Ghostwire: Tokyo executive producer says hell “most likely have something for Xbox” in the future

Ghostwire: Tokyo executive producer Shinji Mikami says the studio will “most likely have something for Xbox” in the future. 

In an interview with VG247 (opens in new tab), Mikami discussed his upcoming game Ghostwire: Tokyo and its limited-time PS5 console exclusive status. That exclusivity exists despite the studio developing it – Tango Gameworks – being owned by Microsoft, as of the company’s acquisition of ZeniMax back in early 2021. In the interview, Mikami said Tango Gameworks will “most likely have something for Xbox” in the future. 

As uncovered during the Ghostwire: Tokyo gameplay showcase last week, Ghostwire: Tokyo won’t come to Xbox Series X for at least 12 months – despite the game’s exclusivity deal being called into question previously due to Tango Gameworks’ parent company being acquired during the game’s development by Microsoft. 

Elsewhere in the interview, Ghostwire: Tokyo director Kenji Kimura explained what the acquisition meant for the development of the game saying: “Working with Xbox has been really smooth,” before adding that the studio has received “a lot of help and support” from Microsoft.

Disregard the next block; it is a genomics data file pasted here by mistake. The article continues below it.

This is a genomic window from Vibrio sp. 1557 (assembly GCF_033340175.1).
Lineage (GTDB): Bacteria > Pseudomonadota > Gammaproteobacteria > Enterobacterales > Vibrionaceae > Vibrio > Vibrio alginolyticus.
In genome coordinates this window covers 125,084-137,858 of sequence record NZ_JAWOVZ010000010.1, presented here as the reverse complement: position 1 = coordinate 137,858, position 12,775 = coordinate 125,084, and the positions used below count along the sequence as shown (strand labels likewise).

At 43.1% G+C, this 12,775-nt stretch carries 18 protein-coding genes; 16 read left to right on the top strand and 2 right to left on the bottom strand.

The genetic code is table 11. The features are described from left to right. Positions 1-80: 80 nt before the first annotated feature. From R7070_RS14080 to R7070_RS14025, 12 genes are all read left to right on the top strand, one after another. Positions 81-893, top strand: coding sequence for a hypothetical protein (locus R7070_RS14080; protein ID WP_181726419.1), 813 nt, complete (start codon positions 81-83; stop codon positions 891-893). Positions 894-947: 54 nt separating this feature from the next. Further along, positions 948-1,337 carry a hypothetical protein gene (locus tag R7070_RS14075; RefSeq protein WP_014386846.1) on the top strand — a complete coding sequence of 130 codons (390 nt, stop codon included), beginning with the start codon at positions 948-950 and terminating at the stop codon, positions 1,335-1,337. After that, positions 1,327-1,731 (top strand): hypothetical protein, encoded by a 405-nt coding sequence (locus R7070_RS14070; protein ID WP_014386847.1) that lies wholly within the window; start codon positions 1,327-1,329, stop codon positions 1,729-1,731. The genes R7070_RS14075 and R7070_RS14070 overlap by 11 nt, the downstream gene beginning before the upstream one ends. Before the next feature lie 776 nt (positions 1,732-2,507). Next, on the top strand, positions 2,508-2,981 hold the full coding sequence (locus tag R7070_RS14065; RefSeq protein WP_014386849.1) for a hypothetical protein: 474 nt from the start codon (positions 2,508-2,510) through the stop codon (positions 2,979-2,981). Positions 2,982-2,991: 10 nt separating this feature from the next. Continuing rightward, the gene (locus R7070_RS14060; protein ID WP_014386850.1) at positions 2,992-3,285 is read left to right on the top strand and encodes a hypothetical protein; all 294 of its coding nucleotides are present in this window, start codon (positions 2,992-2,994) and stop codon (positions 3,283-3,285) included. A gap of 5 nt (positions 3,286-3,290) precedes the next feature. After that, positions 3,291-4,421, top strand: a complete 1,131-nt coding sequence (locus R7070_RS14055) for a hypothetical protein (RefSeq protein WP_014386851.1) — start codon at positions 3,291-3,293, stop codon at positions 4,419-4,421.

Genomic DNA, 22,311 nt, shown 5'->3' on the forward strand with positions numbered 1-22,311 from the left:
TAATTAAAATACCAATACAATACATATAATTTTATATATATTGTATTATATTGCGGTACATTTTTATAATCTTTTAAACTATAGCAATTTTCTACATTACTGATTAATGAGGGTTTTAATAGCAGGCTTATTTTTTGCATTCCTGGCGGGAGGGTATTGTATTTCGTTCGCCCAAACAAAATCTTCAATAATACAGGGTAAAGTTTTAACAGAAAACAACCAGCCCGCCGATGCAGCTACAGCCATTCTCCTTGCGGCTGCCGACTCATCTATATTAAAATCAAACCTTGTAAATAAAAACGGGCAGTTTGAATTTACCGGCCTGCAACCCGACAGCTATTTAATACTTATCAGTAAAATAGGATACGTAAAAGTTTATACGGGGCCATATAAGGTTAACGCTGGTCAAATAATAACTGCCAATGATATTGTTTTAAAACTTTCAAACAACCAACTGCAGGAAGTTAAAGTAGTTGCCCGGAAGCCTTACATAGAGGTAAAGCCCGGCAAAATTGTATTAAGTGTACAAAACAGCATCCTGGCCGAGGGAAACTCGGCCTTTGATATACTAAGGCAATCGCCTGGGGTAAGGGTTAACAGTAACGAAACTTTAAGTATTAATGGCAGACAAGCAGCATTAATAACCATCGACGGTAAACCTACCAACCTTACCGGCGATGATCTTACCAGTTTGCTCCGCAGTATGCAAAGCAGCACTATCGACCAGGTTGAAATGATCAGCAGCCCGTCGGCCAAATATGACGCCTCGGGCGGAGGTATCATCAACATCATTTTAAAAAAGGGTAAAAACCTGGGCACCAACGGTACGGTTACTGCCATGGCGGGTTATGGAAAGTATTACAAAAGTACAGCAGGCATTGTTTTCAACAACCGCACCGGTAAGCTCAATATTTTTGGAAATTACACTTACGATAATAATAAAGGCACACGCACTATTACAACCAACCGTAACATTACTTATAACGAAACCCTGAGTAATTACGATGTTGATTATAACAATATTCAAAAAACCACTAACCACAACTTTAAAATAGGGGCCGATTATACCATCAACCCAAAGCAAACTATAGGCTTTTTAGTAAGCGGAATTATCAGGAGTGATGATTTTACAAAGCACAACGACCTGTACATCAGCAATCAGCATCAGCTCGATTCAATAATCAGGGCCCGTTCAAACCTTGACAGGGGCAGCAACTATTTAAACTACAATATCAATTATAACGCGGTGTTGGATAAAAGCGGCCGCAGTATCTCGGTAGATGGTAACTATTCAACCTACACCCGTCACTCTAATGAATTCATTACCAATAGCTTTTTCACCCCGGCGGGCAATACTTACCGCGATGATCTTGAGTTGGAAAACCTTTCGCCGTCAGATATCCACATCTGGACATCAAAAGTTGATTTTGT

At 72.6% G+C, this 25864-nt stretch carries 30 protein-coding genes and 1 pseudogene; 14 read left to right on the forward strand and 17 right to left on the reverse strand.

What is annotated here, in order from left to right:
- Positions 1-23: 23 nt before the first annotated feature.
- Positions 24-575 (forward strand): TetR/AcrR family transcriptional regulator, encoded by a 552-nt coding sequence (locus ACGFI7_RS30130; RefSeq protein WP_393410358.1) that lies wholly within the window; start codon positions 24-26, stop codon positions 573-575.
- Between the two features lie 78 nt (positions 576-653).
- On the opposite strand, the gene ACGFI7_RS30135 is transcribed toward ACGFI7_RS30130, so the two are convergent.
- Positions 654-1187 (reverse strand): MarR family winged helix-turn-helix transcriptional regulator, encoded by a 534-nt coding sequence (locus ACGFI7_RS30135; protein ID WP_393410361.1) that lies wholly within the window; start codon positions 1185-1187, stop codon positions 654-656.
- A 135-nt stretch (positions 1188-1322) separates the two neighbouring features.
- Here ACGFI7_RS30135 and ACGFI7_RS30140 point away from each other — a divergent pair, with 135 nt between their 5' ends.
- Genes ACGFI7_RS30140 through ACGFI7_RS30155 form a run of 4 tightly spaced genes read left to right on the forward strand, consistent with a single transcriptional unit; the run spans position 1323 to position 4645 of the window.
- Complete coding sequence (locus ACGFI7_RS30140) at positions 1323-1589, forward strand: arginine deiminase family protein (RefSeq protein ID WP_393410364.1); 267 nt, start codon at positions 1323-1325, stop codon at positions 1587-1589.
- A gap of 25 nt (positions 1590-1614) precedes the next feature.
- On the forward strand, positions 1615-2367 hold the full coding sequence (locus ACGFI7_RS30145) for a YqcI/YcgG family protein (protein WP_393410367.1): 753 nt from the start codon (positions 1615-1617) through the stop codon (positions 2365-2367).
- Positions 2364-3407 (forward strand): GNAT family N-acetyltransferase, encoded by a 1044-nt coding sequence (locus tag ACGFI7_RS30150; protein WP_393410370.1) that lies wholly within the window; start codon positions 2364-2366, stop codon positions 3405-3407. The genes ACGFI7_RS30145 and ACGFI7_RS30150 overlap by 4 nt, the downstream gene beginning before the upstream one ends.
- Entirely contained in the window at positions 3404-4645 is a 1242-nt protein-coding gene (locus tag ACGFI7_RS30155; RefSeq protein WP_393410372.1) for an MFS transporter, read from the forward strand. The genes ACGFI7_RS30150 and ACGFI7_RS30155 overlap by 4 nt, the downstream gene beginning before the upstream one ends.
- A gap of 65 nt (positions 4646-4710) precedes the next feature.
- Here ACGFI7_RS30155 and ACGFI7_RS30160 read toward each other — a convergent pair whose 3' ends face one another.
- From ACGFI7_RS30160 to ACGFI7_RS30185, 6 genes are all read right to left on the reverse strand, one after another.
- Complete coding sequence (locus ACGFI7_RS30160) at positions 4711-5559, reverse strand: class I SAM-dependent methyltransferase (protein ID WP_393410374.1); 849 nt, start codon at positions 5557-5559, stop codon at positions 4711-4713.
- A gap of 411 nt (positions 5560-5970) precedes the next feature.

It’s been a long wait for those excited to see what The Evil Within studio will produce next. Originally announced during E3 2019, we finally got a release date for Ghostwire: Tokyo last week. The spooky action-adventure game is set to release in just a few weeks’ time on March 25, 2022, on both PS5 and PC. 

If you’re wondering how much room the Tango Gameworks project will take up on your PC, we have some good news. According to the upcoming game’s Steam page, Ghostwire: Tokyo requires just 20GB on PC – and can be run on two different PC specification settings, including Minimum (Nvidia GTX 1060/ AMD RX 5500 XT, 12 GB RAM,  SSD storage recommended) and Recommended (Nvidia GTX 1080/AMD RX 5600 XT, 16 GB RAM, SSD storage.)

Want to know more about Tango Gameworks and Ghostwire: Tokyo? “We still have fun”: Shinji Mikami reflects on 25 years between Resident Evil and Ghostwire Tokyo.

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